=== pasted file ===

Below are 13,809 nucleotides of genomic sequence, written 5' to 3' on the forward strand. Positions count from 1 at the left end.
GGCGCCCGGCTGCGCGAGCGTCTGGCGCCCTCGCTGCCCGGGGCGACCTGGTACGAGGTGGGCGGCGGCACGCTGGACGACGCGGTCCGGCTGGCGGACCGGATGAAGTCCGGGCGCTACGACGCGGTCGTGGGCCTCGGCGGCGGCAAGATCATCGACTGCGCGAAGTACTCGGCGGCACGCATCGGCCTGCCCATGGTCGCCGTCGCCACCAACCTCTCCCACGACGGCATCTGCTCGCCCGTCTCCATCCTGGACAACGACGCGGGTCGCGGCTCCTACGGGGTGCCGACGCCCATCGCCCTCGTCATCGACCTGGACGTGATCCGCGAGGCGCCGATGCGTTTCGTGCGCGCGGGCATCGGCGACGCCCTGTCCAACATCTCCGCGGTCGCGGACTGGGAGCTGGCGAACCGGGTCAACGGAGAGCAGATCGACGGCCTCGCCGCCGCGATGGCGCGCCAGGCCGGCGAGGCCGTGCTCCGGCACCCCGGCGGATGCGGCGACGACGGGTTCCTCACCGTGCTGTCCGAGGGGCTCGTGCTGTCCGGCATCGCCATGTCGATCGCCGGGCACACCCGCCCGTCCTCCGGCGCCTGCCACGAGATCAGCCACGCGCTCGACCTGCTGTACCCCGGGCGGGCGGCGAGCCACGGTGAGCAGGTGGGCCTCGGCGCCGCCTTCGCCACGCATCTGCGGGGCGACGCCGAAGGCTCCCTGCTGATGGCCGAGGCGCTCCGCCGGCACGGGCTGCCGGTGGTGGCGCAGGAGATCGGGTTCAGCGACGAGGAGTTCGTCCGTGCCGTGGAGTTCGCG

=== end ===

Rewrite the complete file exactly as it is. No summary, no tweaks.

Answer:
Below are 13,809 nucleotides of genomic sequence, written 5' to 3' on the forward strand. Positions count from 1 at the left end.
GGCGCCCGGCTGCGCGAGCGTCTGGCGCCCTCGCTGCCCGGGGCGACCTGGTACGAGGTGGGCGGCGGCACGCTGGACGACGCGGTCCGGCTGGCGGACCGGATGAAGTCCGGGCGCTACGACGCGGTCGTGGGCCTCGGCGGCGGCAAGATCATCGACTGCGCGAAGTACTCGGCGGCACGCATCGGCCTGCCCATGGTCGCCGTCGCCACCAACCTCTCCCACGACGGCATCTGCTCGCCCGTCTCCATCCTGGACAACGACGCGGGTCGCGGCTCCTACGGGGTGCCGACGCCCATCGCCCTCGTCATCGACCTGGACGTGATCCGCGAGGCGCCGATGCGTTTCGTGCGCGCGGGCATCGGCGACGCCCTGTCCAACATCTCCGCGGTCGCGGACTGGGAGCTGGCGAACCGGGTCAACGGAGAGCAGATCGACGGCCTCGCCGCCGCGATGGCGCGCCAGGCCGGCGAGGCCGTGCTCCGGCACCCCGGCGGATGCGGCGACGACGGGTTCCTCACCGTGCTGTCCGAGGGGCTCGTGCTGTCCGGCATCGCCATGTCGATCGCCGGGCACACCCGCCCGTCCTCCGGCGCCTGCCACGAGATCAGCCACGCGCTCGACCTGCTGTACCCCGGGCGGGCGGCGAGCCACGGTGAGCAGGTGGGCCTCGGCGCCGCCTTCGCCACGCATCTGCGGGGCGACGCCGAAGGCTCCCTGCTGATGGCCGAGGCGCTCCGCCGGCACGGGCTGCCGGTGGTGGCGCAGGAGATCGGGTTCAGCGACGAGGAGTTCGTCCGTGCCGTGGAGTTCGCG